Surovek Gallery Show Exposes Benton’s Modernist Roots

Clay Surovek of Surovek Gallery organized Thomas Hart Benton: Mechanics of Form in collaboration with Lester-Thompson Fine Art. Behind him is the show’s most prominent painting, the 1926 oil Going West. The exhibition runs through March 31. [Damon Higgins/]

This article By Jan Sjostrom originally posted on

In Thomas Hart Benton’s painting “Going West,” a train pulled by a coal-black engine hurtles into a wash of golden light trailing a ribbon of billowing smoke. Utility poles edging the tracks fall back as though pushed aside by the rushing train.

The 1926 painting is the centerpiece of “Thomas Hart Benton: Mechanics of Form” at Surovek Gallery in Palm Beach. The show features more than 65 works in oil, watercolor, tempera and other media spanning the artist’s career.

Sea Phantasy Part I is a panel from Thomas Hart Benton’s first mural commission, executed in 1925-1926 for sportsman Albert Briggs. [Courtesy of Surovek Gallery]

Rhythmic Construction, a 1919 oil on board, is an example of Thomas Hart Benton’s early abstract paintings in which he worked out his ideas of form, composition and aesthetic organization used in his better known figurative works. [Courtesy of Surovek Gallery]

Most have been shown only rarely or are being exhibited publicly for the first time. The majority are on loan from the Thomas Hart and Rita Benton Trust and other private collections. But several, including “Going West,” are for sale.

The exhibition follows a 2017 show at Surovek Gallery highlighting the regionalist paintings for which Benton is best known.

Benton, who lived from 1889 to 1975, became famous in the inter-war period of the 20th century for his distinctive, vigorous, curvy and colorful murals and paintings depicting the people of the American heartland.

His most acclaimed work, the mural series “America Today,” commissioned in 1930 for the New School of Social Research in New York, resides in the collection of the Metropolitan Museum of Art.

The success of Surovek’s earlier show, and the availability of “Going West,” triggered this show, said director-owner Clay Surovek, son of gallery founder John Surovek. Clay Surovek and New York-based Lester-Thompson Fine Art collaborated on the exhibition.

If You Go

What: “Thomas Hart Benton: Mechanics of Form”
When: Through March 31
Where: Surovek Gallery, 8 Via Parigi, 349 Worth Ave.
For information: Call 655-2665 or visit
View the exhibition catalog here:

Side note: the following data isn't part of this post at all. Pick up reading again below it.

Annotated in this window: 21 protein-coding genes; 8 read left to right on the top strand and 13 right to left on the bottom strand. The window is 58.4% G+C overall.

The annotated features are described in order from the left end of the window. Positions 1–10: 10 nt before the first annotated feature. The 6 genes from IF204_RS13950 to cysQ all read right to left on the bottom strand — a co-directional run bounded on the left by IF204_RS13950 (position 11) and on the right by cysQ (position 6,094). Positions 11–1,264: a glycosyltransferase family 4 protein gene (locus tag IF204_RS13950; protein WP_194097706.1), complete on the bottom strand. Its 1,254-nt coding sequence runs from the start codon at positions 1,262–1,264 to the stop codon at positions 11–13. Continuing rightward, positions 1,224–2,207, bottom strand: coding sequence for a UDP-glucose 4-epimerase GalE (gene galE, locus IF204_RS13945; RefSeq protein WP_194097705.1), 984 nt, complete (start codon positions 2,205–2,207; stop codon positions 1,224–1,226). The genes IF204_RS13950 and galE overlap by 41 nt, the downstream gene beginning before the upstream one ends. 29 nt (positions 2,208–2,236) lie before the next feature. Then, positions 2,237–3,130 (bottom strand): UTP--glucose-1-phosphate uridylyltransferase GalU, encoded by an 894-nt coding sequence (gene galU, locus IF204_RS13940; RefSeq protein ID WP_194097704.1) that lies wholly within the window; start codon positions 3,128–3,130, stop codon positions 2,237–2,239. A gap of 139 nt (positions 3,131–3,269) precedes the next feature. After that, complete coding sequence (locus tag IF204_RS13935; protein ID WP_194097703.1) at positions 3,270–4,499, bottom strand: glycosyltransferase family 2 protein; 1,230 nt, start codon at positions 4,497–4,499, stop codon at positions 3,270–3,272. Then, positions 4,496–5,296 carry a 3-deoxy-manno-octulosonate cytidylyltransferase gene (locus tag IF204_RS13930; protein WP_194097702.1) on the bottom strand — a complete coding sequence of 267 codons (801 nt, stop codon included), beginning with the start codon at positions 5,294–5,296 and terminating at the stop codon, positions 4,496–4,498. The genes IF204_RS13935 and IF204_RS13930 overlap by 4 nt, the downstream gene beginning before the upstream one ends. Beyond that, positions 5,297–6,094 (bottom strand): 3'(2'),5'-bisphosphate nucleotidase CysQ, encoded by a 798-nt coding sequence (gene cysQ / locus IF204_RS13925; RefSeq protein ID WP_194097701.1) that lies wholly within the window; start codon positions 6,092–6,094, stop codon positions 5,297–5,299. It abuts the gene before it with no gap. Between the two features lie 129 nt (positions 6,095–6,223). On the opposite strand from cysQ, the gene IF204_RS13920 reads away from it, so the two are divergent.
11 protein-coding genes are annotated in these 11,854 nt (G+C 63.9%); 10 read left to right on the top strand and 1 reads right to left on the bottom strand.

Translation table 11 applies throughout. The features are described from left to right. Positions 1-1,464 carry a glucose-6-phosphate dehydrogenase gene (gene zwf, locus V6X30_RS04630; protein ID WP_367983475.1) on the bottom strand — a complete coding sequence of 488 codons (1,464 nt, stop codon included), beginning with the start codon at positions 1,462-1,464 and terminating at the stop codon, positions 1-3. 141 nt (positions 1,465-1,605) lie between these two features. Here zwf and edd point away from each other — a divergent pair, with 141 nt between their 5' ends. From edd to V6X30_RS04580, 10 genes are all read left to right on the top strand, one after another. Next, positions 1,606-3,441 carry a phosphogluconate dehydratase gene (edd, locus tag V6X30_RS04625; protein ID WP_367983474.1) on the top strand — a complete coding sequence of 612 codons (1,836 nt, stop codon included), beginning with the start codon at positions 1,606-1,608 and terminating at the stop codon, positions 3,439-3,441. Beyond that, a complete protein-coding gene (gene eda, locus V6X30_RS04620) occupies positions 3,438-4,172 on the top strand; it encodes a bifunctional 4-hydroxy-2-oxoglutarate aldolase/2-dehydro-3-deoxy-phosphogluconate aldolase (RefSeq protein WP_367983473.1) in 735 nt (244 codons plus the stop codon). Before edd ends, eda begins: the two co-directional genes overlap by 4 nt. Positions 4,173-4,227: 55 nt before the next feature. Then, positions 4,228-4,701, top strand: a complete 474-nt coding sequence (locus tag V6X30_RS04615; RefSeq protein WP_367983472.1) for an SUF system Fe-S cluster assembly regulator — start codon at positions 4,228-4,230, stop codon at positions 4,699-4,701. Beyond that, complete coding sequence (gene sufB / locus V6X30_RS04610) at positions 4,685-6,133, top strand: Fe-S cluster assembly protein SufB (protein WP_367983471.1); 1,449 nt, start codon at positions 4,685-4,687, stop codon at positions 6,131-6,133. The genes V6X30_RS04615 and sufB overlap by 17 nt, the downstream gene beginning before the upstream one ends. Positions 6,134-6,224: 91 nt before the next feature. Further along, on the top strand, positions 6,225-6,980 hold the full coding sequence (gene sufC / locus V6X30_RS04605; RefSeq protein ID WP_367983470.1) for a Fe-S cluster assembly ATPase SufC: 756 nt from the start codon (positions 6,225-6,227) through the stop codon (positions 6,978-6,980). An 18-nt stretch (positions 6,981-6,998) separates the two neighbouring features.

Before its recent re-emergence, “Going West” had been exhibited only twice since its creation — in a 1927 gallery show and in 1980 when it was auctioned at Christie’s.

Benton scholar Henry Adams, who wrote an essay for the “Mechanics of Form” catalog, calls “Going West” “one of Benton’s greatest achievements as well as one of the greatest achievements of 20th-century American art.”

In Benton’s hands, the train “becomes a living thing, the embodiment of life, force, energy and the American spirit,” Adams wrote in a letter to Surovek.

This exhibition also differs from the earlier show in that it’s the first to focus on the abstract foundation of Benton’s work, which, far from being abandoned when he adopted his everyman regionalist style in the 1920s, continued to be an important tool throughout his career. As a teacher, he passed on his notions of organizing a painting to his pupils, including abstract expressionist trailblazer Jackson Pollock.

Thomas Hart Benton’s son-in-law was the model for the guitar player in the 1973 oil study Youth Music. [Courtesy of Surovek Gallery]

The show takes its name from Benton’s 1920s essay “The Mechanics of Form Organization in Painting,” in which he lays out his principles of composition, form and aesthetic organization.

Crayon sketches from the 1920s in the show diagram these ideas using descriptive phrases and abstract shapes. Benton even reduced old master paintings to such basics.

Many people aren’t familiar with Benton’s early abstract modernist paintings, and even if they are assume he abandoned abstraction when he discovered his groove, Surovek said.

“This show covers a 60-year span and shows how when you put his modernist work next to his regionalist work you can see how it’s related,” he said.

Accordingly, viewers might see in the sickles, balls and hazy blue horizon of the 1919 abstract painting “Rhythmic Construction” the waves, fish and ocean of “Sea Phantasy I,” a panel from Benton’s first mural commission. The murals, executed around 1925, decorated the sports den of avid fisherman Albert Briggs.

Skipping ahead to 1973, the principal elements and circular composition of the abstract painting “Demonstration” are echoed in the figurative study “Youth Music.”

“His abstractions are paintings in their own right, but they’re also how he’s figuring out his compositions and how to make his paintings move,” said Andrew Thompson, a member with Adams of the group compiling Benton’s catalog raisonne. “That’s one of the things people respond to most in his art. It’s realism, but they have a movement and flow.”

Many painters of Benton’s period have fallen from favor, Surovek said. Benton and Edward Hopper “are among the few still sought after,” he said. “There’s not been a dip. Actually, there’s been an uptick.” The dozen or so works in the show for sale range in value up to $5.5 million.

2019-03-05T09:18:55-05:00 March 5th, 2019|

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